July 27 – St. Pantaleon, Martyr
The East celebrates today one of her greater martyrs, who was both a healer of bodies and a conqueror of souls. His name, which recalls the strength of the lion, was changed by heaven at the time of his death into Panteleemon, or all-merciful; a happy presage of the gracious blessings our Lord would afterwards bestow on the earth through his means. The various translations and the diffusion of his sacred relics in our West have made his cultus widespread, together with his renown as a friend in need, which has caused him to be ranked among the saints called helpers.
|Pantaleon Nicomediensis, nobilis medicus ab Hermolao Presbytero in Jesu Christi fide eruditus, baptizatus est: qui mox patri Eustorgio persuasit, ut Christianus fieret. Quare cum Nicomediæ postea Christi Domini fidem libere prædicaret, et ad ejus doctrinam omnes cohortaretur, Diocletiano imperatore equuleo tortus, et admotis ad ejus corpus laminis candentibus, cruciatus est: quam tormentorum vim &aequo et forti animo ferens, ad extremum gladio percussus, martyrii coronam adeptus est.||Pantaleon was a nobleman of Nicomedia and a physician. He was instructed in the faith and baptized by the priest Hermolaus, and soon persuaded his father Eustorguis to become a Christian. Afterwards he freely preached the faith of our Lord Christ in Nicomedia, and encouraged all to embrace his doctrine. This was in the reign of Diocletian. He was tortured on the rack and red-hot plates were applied to his body. He bore the violence of these tortures calmly and bravely, and being finally beheaded obtained the crown of martyrdom.|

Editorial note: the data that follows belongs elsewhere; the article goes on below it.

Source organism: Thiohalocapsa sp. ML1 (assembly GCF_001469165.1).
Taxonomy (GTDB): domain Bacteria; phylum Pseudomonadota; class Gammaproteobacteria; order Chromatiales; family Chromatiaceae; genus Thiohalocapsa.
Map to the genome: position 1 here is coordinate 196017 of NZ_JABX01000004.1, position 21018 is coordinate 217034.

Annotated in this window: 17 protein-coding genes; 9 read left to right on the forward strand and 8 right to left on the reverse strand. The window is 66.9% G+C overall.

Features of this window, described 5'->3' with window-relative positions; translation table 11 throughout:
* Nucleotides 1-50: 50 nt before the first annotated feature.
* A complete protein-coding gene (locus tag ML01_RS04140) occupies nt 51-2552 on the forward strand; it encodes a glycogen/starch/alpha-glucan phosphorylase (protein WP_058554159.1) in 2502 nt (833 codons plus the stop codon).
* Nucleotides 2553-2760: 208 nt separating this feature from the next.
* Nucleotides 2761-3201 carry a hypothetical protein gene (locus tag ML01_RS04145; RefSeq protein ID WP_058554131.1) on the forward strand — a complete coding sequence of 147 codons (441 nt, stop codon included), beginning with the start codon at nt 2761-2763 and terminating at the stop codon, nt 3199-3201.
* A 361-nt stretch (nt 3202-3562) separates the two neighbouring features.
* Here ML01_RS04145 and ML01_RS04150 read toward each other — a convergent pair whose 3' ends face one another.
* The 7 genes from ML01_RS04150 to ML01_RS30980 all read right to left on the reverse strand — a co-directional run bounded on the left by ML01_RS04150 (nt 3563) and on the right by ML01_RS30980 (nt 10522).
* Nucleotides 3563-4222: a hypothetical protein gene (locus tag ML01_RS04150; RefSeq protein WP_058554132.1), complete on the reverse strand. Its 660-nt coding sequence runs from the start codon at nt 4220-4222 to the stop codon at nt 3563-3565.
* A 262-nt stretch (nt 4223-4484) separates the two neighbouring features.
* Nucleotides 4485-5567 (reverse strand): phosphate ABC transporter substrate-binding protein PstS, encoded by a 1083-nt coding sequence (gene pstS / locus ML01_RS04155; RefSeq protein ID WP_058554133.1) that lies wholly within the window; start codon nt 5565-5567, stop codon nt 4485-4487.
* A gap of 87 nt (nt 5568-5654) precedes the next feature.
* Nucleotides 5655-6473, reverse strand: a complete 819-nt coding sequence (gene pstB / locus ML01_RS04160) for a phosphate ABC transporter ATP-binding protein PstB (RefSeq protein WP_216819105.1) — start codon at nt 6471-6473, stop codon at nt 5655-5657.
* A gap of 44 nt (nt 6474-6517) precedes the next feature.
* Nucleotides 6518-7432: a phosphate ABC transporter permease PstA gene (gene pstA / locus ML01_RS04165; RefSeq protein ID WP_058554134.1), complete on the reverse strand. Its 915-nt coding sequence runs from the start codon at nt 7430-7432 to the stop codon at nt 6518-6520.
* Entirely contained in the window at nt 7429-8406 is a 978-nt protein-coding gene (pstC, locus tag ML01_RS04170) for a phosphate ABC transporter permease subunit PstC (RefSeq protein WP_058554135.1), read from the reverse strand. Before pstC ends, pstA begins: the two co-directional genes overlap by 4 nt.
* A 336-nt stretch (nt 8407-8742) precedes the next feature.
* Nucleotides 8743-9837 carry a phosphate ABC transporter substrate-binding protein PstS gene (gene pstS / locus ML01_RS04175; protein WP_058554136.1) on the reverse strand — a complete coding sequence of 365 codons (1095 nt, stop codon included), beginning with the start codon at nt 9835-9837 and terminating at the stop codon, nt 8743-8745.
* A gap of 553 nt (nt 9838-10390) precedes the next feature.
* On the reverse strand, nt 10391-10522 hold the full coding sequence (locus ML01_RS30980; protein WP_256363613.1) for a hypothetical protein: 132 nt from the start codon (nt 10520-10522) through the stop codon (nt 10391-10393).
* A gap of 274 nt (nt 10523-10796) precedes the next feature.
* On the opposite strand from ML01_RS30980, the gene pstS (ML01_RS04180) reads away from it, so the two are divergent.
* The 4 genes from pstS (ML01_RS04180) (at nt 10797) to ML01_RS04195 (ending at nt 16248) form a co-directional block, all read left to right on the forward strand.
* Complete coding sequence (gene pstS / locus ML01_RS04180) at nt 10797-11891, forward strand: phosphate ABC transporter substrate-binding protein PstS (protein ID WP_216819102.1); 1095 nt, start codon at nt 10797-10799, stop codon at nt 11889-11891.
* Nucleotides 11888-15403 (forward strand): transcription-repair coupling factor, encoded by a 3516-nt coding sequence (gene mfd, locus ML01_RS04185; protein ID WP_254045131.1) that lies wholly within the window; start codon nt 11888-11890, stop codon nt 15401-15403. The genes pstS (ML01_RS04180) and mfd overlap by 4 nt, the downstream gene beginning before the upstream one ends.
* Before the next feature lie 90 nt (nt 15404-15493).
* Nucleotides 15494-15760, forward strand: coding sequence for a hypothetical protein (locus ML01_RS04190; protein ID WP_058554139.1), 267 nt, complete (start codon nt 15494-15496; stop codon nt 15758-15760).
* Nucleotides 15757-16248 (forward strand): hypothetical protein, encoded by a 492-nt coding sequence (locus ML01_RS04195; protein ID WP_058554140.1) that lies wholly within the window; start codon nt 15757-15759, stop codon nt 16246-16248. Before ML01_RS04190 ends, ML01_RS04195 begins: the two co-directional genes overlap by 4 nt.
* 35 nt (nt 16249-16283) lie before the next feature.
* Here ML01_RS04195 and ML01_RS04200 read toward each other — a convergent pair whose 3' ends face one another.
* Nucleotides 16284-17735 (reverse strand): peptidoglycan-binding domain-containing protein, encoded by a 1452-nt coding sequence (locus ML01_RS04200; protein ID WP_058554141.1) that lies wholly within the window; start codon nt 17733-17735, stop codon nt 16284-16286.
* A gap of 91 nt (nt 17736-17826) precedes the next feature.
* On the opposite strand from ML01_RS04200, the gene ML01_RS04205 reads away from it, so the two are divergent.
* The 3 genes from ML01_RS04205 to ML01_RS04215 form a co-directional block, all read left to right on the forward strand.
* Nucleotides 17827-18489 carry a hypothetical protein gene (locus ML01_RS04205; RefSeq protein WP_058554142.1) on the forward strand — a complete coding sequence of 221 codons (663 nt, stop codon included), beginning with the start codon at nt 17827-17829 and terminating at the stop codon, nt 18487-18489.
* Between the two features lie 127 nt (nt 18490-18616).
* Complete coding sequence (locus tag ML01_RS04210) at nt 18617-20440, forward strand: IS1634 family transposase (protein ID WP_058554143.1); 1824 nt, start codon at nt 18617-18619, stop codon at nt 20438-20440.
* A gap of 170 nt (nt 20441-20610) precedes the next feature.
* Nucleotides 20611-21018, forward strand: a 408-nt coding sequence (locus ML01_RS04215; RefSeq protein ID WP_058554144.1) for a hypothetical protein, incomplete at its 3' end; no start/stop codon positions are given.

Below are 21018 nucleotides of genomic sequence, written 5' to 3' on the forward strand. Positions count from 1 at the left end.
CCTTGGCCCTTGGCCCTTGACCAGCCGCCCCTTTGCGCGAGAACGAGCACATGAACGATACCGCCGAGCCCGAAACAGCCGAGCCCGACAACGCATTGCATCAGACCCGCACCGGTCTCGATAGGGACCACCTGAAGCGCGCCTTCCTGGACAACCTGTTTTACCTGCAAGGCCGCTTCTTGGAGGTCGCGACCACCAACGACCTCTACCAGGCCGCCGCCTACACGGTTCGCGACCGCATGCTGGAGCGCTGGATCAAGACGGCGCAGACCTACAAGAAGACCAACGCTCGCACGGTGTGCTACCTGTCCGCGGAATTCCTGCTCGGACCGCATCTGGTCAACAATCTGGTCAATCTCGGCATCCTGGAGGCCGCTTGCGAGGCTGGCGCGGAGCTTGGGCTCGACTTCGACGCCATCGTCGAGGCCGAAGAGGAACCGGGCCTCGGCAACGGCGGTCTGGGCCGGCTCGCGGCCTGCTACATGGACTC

What is stronger than a lion, and what is sweeter than honey? Greater than Samson, thou, O Martyr, didst in thy own person propose and solve the riddle: Out of the strong came forth sweetness. O lion, who didst follow so fearlessly the Lion of Juda, thou didst imitate his ineffable gentleness; and as he deserved to be called eternally the Lamb, so did he will his Divine Mercy to shine forth in the everlasting heavenly name, into which he changed thy earthly name. Justify that title more and more for the honor of him who gave it to thee. Be merciful to those who call on thee: to the sufferers whom a weary consumption brings daily nearer to the tomb; to physicians, who, like thee, spend themselves in the care of their brethren: assist them in giving relief to physical suffering, in restoring corporal health; teach them still better to heal mortal wounds, and lead souls to salvation.
This text is taken from The Liturgical Year, authored by Dom Prosper Gueranger (1841-1875)